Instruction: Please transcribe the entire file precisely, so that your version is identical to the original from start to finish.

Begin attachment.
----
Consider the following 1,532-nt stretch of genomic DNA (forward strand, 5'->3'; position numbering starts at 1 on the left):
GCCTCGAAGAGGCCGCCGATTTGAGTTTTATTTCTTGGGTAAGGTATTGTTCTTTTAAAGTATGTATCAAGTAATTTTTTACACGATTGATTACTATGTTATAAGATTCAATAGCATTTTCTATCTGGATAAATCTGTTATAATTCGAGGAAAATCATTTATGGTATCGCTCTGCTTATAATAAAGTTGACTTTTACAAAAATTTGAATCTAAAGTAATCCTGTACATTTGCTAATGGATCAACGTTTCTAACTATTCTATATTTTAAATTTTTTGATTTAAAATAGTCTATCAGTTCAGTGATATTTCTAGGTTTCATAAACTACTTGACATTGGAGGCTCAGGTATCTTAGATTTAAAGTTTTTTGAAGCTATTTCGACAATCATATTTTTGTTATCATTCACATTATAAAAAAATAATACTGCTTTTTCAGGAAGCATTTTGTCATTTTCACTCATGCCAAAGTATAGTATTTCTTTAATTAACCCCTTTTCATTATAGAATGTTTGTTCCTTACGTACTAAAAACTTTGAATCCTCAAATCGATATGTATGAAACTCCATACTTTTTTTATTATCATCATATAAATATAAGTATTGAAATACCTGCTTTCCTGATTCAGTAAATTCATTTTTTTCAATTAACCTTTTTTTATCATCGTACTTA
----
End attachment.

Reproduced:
Consider the following 1,532-nt stretch of genomic DNA (forward strand, 5'->3'; position numbering starts at 1 on the left):
GCCTCGAAGAGGCCGCCGATTTGAGTTTTATTTCTTGGGTAAGGTATTGTTCTTTTAAAGTATGTATCAAGTAATTTTTTACACGATTGATTACTATGTTATAAGATTCAATAGCATTTTCTATCTGGATAAATCTGTTATAATTCGAGGAAAATCATTTATGGTATCGCTCTGCTTATAATAAAGTTGACTTTTACAAAAATTTGAATCTAAAGTAATCCTGTACATTTGCTAATGGATCAACGTTTCTAACTATTCTATATTTTAAATTTTTTGATTTAAAATAGTCTATCAGTTCAGTGATATTTCTAGGTTTCATAAACTACTTGACATTGGAGGCTCAGGTATCTTAGATTTAAAGTTTTTTGAAGCTATTTCGACAATCATATTTTTGTTATCATTCACATTATAAAAAAATAATACTGCTTTTTCAGGAAGCATTTTGTCATTTTCACTCATGCCAAAGTATAGTATTTCTTTAATTAACCCCTTTTCATTATAGAATGTTTGTTCCTTACGTACTAAAAACTTTGAATCCTCAAATCGATATGTATGAAACTCCATACTTTTTTTATTATCATCATATAAATATAAGTATTGAAATACCTGCTTTCCTGATTCAGTAAATTCATTTTTTTCAATTAACCTTTTTTTATCATCGTACTTA